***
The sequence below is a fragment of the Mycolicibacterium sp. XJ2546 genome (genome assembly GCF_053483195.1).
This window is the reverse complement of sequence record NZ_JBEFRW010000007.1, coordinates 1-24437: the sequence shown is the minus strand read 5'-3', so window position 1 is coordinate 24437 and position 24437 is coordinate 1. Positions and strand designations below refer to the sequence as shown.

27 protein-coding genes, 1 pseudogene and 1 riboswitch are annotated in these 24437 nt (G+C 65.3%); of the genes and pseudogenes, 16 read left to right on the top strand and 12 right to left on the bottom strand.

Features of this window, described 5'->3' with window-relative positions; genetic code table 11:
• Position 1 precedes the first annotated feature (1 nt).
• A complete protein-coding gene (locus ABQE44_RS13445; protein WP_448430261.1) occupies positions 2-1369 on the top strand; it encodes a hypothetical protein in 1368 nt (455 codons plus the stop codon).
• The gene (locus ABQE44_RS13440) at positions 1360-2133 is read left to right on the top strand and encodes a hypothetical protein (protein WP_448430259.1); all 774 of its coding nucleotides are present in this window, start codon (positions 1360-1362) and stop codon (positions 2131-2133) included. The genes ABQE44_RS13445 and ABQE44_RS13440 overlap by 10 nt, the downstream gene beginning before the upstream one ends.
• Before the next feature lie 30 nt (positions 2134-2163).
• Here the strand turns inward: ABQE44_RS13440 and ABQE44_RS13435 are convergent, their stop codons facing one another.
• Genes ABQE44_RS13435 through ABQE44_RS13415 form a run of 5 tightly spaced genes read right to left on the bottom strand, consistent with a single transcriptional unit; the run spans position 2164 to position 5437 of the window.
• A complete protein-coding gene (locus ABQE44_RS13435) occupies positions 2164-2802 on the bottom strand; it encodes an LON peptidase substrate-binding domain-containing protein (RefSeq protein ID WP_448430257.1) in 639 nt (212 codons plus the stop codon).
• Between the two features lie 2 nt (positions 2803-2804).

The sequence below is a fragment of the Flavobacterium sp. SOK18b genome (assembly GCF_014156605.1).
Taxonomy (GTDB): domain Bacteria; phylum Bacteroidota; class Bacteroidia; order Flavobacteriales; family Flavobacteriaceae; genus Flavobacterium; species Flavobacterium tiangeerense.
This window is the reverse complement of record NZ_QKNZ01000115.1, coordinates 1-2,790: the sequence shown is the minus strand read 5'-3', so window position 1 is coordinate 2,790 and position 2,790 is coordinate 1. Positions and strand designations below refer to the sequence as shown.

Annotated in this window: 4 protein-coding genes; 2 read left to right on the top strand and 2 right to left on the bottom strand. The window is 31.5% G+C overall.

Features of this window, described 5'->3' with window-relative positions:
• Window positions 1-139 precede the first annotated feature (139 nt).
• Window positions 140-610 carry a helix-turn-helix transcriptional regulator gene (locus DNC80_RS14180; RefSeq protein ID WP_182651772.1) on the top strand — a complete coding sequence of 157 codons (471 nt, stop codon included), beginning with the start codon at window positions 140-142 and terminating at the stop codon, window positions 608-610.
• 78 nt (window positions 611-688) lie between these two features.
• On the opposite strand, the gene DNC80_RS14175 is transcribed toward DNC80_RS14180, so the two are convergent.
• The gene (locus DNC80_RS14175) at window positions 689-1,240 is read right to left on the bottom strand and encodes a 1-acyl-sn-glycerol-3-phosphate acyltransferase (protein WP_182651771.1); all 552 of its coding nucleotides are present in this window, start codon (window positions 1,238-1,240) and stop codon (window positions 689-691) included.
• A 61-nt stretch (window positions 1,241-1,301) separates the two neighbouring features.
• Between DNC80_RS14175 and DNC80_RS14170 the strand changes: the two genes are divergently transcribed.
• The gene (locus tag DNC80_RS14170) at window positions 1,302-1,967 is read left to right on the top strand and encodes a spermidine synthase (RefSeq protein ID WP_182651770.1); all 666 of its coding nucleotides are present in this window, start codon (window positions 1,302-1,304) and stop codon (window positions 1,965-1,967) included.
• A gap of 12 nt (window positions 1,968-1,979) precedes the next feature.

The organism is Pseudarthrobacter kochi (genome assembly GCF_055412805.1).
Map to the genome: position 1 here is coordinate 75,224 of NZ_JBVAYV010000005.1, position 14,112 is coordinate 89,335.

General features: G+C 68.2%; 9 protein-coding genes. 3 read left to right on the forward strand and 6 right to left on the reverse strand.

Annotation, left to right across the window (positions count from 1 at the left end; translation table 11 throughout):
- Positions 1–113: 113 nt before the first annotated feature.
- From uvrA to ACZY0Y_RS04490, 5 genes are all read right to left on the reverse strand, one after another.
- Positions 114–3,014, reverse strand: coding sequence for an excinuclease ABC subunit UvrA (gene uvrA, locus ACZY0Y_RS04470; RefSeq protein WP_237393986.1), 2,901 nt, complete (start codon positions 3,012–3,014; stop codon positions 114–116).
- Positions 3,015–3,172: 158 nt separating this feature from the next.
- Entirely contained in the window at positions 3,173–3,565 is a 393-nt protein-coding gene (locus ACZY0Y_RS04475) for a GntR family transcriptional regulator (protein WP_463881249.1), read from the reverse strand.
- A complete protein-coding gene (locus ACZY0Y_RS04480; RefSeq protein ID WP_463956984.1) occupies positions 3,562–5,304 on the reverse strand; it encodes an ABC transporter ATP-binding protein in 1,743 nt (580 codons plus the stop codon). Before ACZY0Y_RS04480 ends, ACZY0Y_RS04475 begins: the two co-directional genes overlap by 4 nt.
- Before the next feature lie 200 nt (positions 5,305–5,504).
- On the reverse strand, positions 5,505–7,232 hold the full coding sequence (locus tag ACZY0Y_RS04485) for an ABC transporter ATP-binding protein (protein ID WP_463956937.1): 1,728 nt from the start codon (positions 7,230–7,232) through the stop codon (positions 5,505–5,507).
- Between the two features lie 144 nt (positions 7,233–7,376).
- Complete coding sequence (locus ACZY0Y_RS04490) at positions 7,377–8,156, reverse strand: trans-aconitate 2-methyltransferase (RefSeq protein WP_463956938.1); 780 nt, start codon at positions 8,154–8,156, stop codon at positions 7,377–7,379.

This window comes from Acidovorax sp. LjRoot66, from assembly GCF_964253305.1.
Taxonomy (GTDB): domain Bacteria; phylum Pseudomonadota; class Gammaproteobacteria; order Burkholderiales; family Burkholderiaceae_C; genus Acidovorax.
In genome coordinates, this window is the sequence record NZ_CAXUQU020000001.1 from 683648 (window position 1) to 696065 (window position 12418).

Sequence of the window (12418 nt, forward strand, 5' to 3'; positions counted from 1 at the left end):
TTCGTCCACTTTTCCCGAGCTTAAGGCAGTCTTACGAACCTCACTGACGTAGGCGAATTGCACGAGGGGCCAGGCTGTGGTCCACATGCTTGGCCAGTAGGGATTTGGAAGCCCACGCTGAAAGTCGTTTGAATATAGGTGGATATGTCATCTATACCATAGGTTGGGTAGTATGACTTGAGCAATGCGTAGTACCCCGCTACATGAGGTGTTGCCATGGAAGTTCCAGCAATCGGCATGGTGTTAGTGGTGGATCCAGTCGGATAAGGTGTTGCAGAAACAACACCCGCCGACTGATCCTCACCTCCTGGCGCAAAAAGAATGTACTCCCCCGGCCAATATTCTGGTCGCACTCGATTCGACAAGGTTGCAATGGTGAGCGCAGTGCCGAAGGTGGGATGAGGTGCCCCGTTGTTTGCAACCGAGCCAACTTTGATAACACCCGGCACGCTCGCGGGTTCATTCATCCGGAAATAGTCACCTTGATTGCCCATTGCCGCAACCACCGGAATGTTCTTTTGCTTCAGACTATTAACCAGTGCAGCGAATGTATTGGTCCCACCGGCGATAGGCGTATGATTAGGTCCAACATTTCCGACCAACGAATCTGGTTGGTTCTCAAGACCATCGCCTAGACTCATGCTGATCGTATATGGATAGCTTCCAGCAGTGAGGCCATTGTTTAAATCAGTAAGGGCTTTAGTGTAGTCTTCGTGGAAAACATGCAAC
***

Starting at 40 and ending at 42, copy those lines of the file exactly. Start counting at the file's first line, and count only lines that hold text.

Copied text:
- Complete coding sequence (locus ACZY0Y_RS04490) at positions 7,377–8,156, reverse strand: trans-aconitate 2-methyltransferase (RefSeq protein WP_463956938.1); 780 nt, start codon at positions 8,154–8,156, stop codon at positions 7,377–7,379.

This window comes from Acidovorax sp. LjRoot66, from assembly GCF_964253305.1.
Taxonomy (GTDB): domain Bacteria; phylum Pseudomonadota; class Gammaproteobacteria; order Burkholderiales; family Burkholderiaceae_C; genus Acidovorax.